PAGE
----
Dopamine is a neurotransmitter which plays a role in controlling the center of the brain associated with reward and pleasure. It is also responsible for motor function and hormone output. Dopamine works as a chemical messenger outside in the rest of the body and is responsible for vasodilation, urine output, reduction of insulin, and immuno-modulation.
In terms of disease, this neurotransmitter tends to be reduced in the neuro-degenerative disease called Parkinson’s Disease as well as ADHD and Restless Leg Syndrome.
Neurological Functions of Dopamine
– Neuro-muscular function
How is it produced
Dopamine’s precursor L-DOPA, is synthesized from the amino-acids Tyrosine and Phenylalanine. Phenylalanine is converted to Tyrosine, which is then converted to L-DOPA and then Dopamine is formed. Dopamine is further converted into norepinephrine and then epinephrine.
Consuming these nutrients in your diet will help to produce this neurotransmitter by providing the body with the raw materials needed.
Note that probiotics also play an important role in the production of dopamine and should be well supplemented.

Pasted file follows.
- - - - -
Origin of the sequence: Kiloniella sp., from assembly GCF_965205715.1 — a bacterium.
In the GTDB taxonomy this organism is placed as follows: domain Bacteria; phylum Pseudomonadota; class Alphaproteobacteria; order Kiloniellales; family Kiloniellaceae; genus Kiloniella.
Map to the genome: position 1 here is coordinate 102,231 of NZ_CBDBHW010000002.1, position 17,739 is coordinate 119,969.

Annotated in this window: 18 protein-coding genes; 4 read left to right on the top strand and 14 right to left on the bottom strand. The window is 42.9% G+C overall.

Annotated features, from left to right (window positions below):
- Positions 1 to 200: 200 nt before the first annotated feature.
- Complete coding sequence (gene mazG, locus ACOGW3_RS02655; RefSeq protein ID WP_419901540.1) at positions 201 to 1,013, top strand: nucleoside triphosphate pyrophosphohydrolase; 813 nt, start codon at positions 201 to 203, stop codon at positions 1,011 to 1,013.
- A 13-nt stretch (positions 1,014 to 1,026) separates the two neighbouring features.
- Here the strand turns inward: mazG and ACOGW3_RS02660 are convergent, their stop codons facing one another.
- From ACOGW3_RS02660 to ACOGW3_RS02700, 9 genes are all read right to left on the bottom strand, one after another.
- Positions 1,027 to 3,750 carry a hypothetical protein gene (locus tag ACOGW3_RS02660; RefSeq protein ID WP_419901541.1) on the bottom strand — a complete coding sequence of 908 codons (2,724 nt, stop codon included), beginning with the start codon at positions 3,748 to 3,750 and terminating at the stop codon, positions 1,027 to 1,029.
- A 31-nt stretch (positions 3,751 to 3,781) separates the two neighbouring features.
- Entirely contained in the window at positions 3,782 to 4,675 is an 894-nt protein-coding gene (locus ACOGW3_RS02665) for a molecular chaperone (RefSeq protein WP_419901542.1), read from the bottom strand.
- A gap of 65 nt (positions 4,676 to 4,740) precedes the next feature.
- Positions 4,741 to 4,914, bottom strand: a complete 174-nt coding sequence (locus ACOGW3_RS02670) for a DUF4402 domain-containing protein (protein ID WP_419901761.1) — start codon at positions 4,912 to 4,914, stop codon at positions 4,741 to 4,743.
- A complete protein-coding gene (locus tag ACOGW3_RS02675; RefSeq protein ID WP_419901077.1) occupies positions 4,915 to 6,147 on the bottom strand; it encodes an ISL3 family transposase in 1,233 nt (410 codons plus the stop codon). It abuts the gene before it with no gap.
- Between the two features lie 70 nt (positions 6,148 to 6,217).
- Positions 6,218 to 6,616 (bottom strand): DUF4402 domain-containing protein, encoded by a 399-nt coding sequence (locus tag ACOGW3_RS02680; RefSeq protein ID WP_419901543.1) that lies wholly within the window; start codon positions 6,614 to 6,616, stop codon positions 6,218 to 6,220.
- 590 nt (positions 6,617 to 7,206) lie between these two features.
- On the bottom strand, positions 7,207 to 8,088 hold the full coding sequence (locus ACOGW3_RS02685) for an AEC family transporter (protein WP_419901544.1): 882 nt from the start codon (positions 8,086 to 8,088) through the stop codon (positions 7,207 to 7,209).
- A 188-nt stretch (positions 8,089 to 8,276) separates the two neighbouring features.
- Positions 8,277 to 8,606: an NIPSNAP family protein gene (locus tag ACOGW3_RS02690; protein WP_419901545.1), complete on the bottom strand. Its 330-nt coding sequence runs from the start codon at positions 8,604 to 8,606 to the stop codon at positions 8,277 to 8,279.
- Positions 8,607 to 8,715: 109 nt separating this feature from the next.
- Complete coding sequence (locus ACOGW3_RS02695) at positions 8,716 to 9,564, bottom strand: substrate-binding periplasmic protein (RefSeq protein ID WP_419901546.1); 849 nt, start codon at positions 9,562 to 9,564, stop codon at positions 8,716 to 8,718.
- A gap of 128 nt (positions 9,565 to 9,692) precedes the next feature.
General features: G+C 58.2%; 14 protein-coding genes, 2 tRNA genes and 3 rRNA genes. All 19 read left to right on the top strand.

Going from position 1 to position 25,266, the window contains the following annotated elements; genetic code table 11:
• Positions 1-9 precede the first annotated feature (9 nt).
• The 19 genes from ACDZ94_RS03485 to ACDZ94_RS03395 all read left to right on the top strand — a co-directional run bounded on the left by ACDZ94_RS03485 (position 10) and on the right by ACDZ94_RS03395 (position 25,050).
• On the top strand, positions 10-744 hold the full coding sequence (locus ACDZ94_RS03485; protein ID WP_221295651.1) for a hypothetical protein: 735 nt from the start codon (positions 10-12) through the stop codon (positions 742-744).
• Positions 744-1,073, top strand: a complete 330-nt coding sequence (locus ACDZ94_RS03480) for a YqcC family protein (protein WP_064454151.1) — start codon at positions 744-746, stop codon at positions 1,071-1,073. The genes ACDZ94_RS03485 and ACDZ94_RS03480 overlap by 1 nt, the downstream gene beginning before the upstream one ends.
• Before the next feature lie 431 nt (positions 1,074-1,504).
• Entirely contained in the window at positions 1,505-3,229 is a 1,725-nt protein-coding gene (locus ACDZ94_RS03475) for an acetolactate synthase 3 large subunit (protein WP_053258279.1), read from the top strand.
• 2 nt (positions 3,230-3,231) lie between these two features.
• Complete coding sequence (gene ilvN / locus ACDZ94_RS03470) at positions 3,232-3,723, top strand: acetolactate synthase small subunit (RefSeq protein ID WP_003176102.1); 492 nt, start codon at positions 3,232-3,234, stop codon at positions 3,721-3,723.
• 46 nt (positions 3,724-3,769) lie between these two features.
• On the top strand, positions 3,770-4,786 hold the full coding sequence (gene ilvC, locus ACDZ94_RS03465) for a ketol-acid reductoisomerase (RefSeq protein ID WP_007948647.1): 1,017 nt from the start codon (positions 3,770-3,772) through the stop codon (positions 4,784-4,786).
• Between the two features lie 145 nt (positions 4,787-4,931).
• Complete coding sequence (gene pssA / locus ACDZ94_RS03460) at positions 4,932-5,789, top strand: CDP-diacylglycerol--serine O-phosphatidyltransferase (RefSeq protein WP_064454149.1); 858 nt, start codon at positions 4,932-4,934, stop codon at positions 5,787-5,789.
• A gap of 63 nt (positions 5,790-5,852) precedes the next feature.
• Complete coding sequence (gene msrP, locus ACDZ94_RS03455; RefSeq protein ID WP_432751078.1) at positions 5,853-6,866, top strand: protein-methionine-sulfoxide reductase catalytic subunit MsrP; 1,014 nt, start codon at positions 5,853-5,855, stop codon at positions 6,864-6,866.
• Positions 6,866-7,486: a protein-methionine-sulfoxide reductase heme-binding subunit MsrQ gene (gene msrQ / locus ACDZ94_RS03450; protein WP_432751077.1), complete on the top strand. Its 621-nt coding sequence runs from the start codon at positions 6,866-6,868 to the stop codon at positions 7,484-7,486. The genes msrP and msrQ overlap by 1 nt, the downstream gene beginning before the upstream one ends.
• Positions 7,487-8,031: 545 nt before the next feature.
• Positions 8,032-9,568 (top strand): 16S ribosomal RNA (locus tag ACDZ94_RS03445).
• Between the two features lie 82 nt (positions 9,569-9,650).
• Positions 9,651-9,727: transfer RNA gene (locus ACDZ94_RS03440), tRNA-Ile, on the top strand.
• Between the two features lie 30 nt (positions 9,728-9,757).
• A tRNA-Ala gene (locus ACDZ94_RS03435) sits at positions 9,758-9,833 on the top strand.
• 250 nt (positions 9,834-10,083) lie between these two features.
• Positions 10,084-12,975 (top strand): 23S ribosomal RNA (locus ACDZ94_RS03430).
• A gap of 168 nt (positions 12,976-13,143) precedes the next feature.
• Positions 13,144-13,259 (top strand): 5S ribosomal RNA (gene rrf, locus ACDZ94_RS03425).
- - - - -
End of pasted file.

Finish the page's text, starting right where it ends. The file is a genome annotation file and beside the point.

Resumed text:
– Fermented Foods
Mucuna Pruriens & Fava Beans – both of these contain L-DOPA and are seen to improve dopamine levels. Mucuna pruriens specifically, improves not only dopamine levels but also the function of the neurons located in the substanti nigra which are responsible for dopamine production. Studies suggest that Mucuna Pruriens may actually be a stronger L-Dopa source than the standard pharmaceutical L-Dopa drug.
Talk to an Ayurvedic doctor about the proper dosage of these herbs, including the use of drug carriers and metabolic stimulants to properly metabolize them.
(Always use medicinal herbs under the supervision of a doctor)
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Written by Dr. Nishal R.
Copyright © 2017